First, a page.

Global Citizen is a community of people like you

People who want to learn about and take action on the world’s biggest challenges. Extreme poverty ends with you.

This May 11, 2019 file photo shows former first lady Michelle Obama during "Becoming: An Intimate Conversation with Michelle Obama," in Atlanta.
Paul R. Giunta/Invision/AP
Education

The Obamas, Alicia Keys, Beyoncé, Lady Gaga, and More Believe in the Class of 2020 to Help Stop Racism


Why Global Citizens Should Care
Everyone must have the same opportunities to succeed to end extreme poverty. The United Nations’ Global Goal 10 aims to reduce inequalities worldwide. You can join us and take action here.

The Obamas ensured graduating students across the United States felt celebrated this weekend, even if they couldn’t attend a traditional commencement ceremony due to COVID-19 school shutdowns. 

Former United States President Barack Obama and former First Lady Michelle Obama hosted Dear Class of 2020, a nearly five-hour virtual YouTube special on Sunday. Michelle Obama’s “Reach Higher” education initiative hosted the first hour of the night. 

Some of the world’s biggest musicians, actors, and influential figures joined the event to celebrate the graduating class of 2020. Lizzo, Shawn Mendes, Taylor Swift, Billie Eilish, Maluma, Jimmy Kimmel, Lady Gaga, Alicia Keys, Beyoncé, and more all joined the show.

In the wake of worldwide protests in support of the Black Lives Matter movement to stop systemic racism and the murders of Black Americans, several artists shared advice for the current generation on how to be a part of the solution.

Related Stories June 2, 2020 7 Ways You Can Take Action for Racial Justice Right Now

Keys highlighted the class of 2020’s role in effecting change in a moving speech.

“The world feels broken right now,” she said. “It is broken right now in so many ways, but you're taking your heartbreak and your outrage and you're putting it into action and you are showing that your generation is the one that's gonna heal this.”

Michelle Obama shared a similar sentiment and opened her vulnerable address by explaining how the fear of police brutality can make it difficult to start reaching your full potential. She went on to offer guidelines for how graduates can move forward during difficult times.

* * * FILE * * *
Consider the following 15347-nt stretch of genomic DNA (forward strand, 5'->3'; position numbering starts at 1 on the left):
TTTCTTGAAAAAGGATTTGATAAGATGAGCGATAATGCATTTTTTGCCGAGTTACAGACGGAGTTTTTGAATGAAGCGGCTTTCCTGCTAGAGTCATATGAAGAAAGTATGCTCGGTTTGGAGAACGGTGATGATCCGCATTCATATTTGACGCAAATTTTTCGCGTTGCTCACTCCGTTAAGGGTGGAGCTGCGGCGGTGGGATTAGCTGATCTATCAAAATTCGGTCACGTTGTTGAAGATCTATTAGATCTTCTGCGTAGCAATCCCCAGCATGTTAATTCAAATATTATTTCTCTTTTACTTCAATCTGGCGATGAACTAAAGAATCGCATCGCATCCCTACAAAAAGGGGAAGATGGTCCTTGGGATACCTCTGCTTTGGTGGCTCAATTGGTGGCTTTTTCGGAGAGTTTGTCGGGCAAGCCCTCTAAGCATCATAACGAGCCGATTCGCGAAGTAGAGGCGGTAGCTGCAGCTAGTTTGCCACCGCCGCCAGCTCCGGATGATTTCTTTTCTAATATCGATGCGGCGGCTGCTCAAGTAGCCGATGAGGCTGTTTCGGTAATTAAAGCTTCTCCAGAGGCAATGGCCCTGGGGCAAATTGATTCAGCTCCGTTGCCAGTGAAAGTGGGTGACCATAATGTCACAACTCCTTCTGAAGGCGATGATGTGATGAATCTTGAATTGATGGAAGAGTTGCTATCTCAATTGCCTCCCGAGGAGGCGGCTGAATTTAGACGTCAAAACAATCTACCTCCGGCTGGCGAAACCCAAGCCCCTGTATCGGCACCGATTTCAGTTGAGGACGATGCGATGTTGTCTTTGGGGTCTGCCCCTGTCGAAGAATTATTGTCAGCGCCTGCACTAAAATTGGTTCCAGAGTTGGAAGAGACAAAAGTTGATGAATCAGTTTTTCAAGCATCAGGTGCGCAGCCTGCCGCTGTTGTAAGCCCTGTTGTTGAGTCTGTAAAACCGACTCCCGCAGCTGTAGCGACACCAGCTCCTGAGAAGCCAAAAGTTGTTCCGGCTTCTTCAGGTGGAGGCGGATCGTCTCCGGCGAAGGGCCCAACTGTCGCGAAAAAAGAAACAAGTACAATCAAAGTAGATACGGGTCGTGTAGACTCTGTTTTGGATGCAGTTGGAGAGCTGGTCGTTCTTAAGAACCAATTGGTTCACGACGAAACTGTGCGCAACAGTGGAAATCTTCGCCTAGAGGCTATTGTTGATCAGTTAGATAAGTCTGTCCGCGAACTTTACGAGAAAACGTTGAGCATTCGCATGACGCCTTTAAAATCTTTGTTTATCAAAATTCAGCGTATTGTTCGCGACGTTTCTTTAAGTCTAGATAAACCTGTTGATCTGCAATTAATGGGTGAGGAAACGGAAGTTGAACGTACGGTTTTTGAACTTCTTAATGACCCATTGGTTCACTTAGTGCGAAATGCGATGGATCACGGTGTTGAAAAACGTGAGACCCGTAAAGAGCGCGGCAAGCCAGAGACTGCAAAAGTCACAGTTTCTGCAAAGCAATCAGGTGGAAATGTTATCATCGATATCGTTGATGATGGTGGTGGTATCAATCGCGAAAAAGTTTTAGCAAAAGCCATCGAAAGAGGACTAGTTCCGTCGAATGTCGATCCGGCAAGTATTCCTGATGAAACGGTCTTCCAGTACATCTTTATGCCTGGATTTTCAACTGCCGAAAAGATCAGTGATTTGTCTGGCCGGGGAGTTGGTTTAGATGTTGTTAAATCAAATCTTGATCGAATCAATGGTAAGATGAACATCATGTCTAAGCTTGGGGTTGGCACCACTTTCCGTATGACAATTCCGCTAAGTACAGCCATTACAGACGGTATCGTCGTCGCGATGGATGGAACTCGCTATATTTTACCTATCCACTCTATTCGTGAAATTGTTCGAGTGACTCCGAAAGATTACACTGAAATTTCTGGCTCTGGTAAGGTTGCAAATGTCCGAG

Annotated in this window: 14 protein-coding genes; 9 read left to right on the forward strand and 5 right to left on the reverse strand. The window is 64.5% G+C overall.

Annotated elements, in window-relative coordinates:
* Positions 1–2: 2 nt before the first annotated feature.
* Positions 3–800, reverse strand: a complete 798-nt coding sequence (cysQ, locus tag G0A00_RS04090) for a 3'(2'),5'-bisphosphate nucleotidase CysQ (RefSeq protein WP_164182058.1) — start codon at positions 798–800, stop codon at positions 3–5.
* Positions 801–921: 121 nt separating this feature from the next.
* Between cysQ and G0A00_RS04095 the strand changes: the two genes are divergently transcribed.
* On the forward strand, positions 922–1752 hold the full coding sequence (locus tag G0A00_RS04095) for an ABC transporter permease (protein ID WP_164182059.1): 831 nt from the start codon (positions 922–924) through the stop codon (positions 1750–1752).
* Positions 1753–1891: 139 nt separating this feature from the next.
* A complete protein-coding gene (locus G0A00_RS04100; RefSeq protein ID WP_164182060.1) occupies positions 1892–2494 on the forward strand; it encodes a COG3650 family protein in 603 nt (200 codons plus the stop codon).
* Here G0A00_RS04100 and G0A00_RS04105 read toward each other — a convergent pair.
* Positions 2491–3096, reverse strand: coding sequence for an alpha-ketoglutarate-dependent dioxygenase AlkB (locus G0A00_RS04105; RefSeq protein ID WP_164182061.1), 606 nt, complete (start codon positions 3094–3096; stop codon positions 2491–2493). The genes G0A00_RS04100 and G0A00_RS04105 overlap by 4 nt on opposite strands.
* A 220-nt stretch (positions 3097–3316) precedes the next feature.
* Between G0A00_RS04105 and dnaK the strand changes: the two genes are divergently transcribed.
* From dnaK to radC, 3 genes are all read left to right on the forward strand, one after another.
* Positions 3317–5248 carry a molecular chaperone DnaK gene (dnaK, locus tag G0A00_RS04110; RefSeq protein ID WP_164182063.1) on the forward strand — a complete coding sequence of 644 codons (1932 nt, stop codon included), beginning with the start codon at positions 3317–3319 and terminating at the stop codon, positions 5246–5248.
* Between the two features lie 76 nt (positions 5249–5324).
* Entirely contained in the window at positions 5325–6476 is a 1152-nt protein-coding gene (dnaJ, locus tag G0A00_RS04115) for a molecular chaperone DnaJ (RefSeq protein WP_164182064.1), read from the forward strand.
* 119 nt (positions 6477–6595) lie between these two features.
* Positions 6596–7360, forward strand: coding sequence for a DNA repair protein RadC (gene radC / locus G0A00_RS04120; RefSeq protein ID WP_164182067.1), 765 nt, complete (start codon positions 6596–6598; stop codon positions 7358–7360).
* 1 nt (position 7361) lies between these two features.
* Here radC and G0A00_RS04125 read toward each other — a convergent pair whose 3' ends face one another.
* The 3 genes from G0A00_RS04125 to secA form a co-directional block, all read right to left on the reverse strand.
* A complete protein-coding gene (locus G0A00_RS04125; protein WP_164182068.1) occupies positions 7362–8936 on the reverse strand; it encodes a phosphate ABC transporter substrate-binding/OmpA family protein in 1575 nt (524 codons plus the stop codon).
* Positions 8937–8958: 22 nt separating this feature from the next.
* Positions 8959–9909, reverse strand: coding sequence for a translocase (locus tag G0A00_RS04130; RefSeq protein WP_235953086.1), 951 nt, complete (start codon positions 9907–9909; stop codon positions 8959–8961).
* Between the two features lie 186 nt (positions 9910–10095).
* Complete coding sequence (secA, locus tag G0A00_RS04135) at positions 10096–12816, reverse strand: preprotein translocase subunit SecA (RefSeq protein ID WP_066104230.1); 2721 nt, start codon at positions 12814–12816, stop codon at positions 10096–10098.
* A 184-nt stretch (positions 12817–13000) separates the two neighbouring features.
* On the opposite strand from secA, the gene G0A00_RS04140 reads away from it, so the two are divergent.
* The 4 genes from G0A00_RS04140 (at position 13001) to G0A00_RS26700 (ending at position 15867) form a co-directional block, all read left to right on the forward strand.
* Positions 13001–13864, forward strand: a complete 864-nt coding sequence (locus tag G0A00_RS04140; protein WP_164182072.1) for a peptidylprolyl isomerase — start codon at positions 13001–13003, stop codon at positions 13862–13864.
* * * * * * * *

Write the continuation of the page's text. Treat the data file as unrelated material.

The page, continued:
“Life will always be uncertain,” Obama said. “So, graduates, I hope that what you’re going through right now can be your wake-up call, that it pushes you not just to think about what kind of career you want to build, but what kind of person you want to be.”

Young people have the chance to learn valuable lessons faster than previous generations, she said. 

“And that leads me to my second lesson: In an uncertain world, time-tested values like honesty and integrity, empathy and compassion — that’s the only real currency in life,” Obama continued. “Treating people right will never, ever fail you.”

Lastly, she encouraged students to use their voices to speak up, and support their protest efforts with policies, organizing, and voting.

“If you’re spending a lot of time just hashtagging and posting right now, that’s useful, especially during a pandemic,” Obama said. “But it’s only a beginning. Go further.”

Beyoncé applauded graduates for amplifying the Black Lives Matter movement and persevering through a global pandemic. The pop star opened up about her experience with sexism in the entertainment industry, and how she’s worked to give Black women opportunities within her company. She encouraged women to acknowledge their power, young men to challenge gender roles, and everyone to lean into their differences.

“There’s so many different ways to be brilliant,” Beyoncé said. “I believe you and every human being is born with a masterful gift. Don’t let the world make you feel that you have to look a certain way to be brilliant.”

Lady Gaga shared her hope with the class of 2020 that they will become forces of change.  Eradicating racism will require time, effort, and grace, she explained.

“We can control time and sufficient effort,” Lady Gaga said. “We can’t control divine grace, but I believe divine grace is the faith we can choose to place in each other, to prosper lovingly and effectively.”

Former President Obama helped close the night and urged the class of 2020 to challenge the status quo.

“You don’t have to accept the world as it is,” he said. “You can make it into the world as it should be and could be. You can create a new normal, one that is fairer, and gives everyone opportunity, and treats everyone equally, and builds bridges between people instead of dividing them.” 

Obama also advised graduates to stand up for what’s right, listen, and respect each other, and have faith in the country’s democracy.